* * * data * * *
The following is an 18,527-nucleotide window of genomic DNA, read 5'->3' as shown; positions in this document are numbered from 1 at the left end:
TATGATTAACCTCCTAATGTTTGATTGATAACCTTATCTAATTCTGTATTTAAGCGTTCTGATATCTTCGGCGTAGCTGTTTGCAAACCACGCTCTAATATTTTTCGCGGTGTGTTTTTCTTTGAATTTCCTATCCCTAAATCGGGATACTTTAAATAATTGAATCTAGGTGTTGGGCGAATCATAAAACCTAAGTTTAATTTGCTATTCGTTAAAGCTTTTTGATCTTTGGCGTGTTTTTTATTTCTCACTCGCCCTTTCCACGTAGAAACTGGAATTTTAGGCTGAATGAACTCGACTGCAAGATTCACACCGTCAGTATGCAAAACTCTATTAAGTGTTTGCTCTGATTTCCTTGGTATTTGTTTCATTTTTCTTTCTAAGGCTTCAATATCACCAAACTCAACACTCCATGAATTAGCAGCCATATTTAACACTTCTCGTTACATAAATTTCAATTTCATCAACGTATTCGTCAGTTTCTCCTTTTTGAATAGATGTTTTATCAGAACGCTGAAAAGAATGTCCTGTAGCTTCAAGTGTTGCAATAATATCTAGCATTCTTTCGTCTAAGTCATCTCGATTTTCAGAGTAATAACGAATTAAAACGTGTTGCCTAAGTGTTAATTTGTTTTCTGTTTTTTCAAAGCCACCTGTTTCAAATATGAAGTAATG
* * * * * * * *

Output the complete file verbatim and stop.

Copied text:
The following is an 18,527-nucleotide window of genomic DNA, read 5'->3' as shown; positions in this document are numbered from 1 at the left end:
TATGATTAACCTCCTAATGTTTGATTGATAACCTTATCTAATTCTGTATTTAAGCGTTCTGATATCTTCGGCGTAGCTGTTTGCAAACCACGCTCTAATATTTTTCGCGGTGTGTTTTTCTTTGAATTTCCTATCCCTAAATCGGGATACTTTAAATAATTGAATCTAGGTGTTGGGCGAATCATAAAACCTAAGTTTAATTTGCTATTCGTTAAAGCTTTTTGATCTTTGGCGTGTTTTTTATTTCTCACTCGCCCTTTCCACGTAGAAACTGGAATTTTAGGCTGAATGAACTCGACTGCAAGATTCACACCGTCAGTATGCAAAACTCTATTAAGTGTTTGCTCTGATTTCCTTGGTATTTGTTTCATTTTTCTTTCTAAGGCTTCAATATCACCAAACTCAACACTCCATGAATTAGCAGCCATATTTAACACTTCTCGTTACATAAATTTCAATTTCATCAACGTATTCGTCAGTTTCTCCTTTTTGAATAGATGTTTTATCAGAACGCTGAAAAGAATGTCCTGTAGCTTCAAGTGTTGCAATAATATCTAGCATTCTTTCGTCTAAGTCATCTCGATTTTCAGAGTAATAACGAATTAAAACGTGTTGCCTAAGTGTTAATTTGTTTTCTGTTTTTTCAAAGCCACCTGTTTCAAATATGAAGTAATG